When looking at railroad tracks that go off in the distance, everyone understands that they get closer and closer together until they finally disappear. The spot at which they disappear is called, appropriately enough, the vanishing point.
To understand the significance of the vanishing point, let’s talk a bit a about parallel lines. Looking at railroad tracks, everyone knows they’re parallel. No one questions that they get smaller and smaller and actually look like they come together at the spot where they disappear. The basic truism of perspective is that all parallel lines appear to get closer together as they recede in the distance. By establishing the vanishing point, we can figure out how to draw those parallel lines.
The trick is establishing the vanishing point. How do we do that? By first determining the horizon line, then the point where one parallel line intersects it.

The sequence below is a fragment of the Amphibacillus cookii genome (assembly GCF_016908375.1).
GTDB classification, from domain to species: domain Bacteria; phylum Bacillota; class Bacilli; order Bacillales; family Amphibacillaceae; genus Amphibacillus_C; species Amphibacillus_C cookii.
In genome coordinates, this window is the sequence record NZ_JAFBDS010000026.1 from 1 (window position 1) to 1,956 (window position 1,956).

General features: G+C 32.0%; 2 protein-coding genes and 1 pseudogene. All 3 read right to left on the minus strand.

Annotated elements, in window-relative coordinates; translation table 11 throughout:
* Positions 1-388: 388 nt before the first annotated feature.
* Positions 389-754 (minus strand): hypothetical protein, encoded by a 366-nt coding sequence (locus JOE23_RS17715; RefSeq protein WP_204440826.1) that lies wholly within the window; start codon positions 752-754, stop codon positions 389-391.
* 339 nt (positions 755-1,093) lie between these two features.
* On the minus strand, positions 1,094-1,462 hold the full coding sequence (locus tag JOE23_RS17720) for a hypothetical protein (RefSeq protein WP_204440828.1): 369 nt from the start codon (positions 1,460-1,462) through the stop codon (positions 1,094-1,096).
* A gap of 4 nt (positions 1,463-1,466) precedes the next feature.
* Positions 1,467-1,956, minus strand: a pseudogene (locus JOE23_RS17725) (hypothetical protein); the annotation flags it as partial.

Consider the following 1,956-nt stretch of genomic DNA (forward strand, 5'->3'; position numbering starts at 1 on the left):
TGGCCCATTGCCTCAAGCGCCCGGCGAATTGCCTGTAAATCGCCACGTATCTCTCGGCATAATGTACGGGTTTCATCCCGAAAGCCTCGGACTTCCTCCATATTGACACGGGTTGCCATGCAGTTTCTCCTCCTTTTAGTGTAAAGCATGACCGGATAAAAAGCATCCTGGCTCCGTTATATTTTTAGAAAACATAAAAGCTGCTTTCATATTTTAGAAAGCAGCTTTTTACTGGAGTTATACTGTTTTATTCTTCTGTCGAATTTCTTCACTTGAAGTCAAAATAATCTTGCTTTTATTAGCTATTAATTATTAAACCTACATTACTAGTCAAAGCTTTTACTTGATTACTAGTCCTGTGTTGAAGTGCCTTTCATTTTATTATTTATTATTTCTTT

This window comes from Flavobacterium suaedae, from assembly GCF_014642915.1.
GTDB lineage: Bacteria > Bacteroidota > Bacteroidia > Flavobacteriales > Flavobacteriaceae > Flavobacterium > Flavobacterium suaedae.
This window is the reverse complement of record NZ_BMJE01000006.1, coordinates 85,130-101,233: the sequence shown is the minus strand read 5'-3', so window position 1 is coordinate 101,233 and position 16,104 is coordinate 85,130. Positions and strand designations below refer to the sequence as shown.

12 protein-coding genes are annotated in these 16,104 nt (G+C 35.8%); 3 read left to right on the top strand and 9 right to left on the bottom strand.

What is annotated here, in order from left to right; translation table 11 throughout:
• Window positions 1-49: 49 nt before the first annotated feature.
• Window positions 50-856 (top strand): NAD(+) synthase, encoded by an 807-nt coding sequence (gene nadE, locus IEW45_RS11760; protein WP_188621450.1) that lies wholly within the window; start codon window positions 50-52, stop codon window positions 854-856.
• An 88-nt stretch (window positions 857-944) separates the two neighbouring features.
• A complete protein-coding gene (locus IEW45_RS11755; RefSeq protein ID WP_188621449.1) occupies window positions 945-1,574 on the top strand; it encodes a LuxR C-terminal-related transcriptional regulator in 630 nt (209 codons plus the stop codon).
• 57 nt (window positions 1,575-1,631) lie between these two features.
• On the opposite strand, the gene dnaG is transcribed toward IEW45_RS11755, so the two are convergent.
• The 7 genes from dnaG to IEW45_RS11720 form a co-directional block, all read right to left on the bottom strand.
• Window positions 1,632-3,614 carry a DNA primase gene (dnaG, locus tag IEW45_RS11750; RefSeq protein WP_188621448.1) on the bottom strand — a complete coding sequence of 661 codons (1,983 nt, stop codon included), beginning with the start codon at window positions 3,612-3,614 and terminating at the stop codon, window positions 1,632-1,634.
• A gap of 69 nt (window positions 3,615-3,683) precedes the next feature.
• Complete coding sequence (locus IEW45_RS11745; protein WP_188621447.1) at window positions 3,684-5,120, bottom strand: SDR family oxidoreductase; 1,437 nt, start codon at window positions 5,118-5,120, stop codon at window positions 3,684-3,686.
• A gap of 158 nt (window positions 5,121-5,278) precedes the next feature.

Let’s take this barn:
In the drawing below, the red line is the horizon line (eye level) of the viewer. Next I’ll select a clearly defined angled line – like the roof ridge – that extends away from the viewer. Simply extend that line all the way to the horizon line. Presto! You have a vanishing point! Everything that is parallel to that roof line, whether above or below the horizon line, goes to the vanishing point.
OK, so what about the other side of the building? Yes, those lines go off to a vanishing point too. However in this instance, that vanishing point happens to be far off the paper. Admittedly, that’s a little tricky, but one can approximate and tell if a line is wrong. Can you tell which lines I purposely drew incorrectly. Hint: it is not the vertical lines.
Have perspective questions? Feel free to use the comment box and ask about them.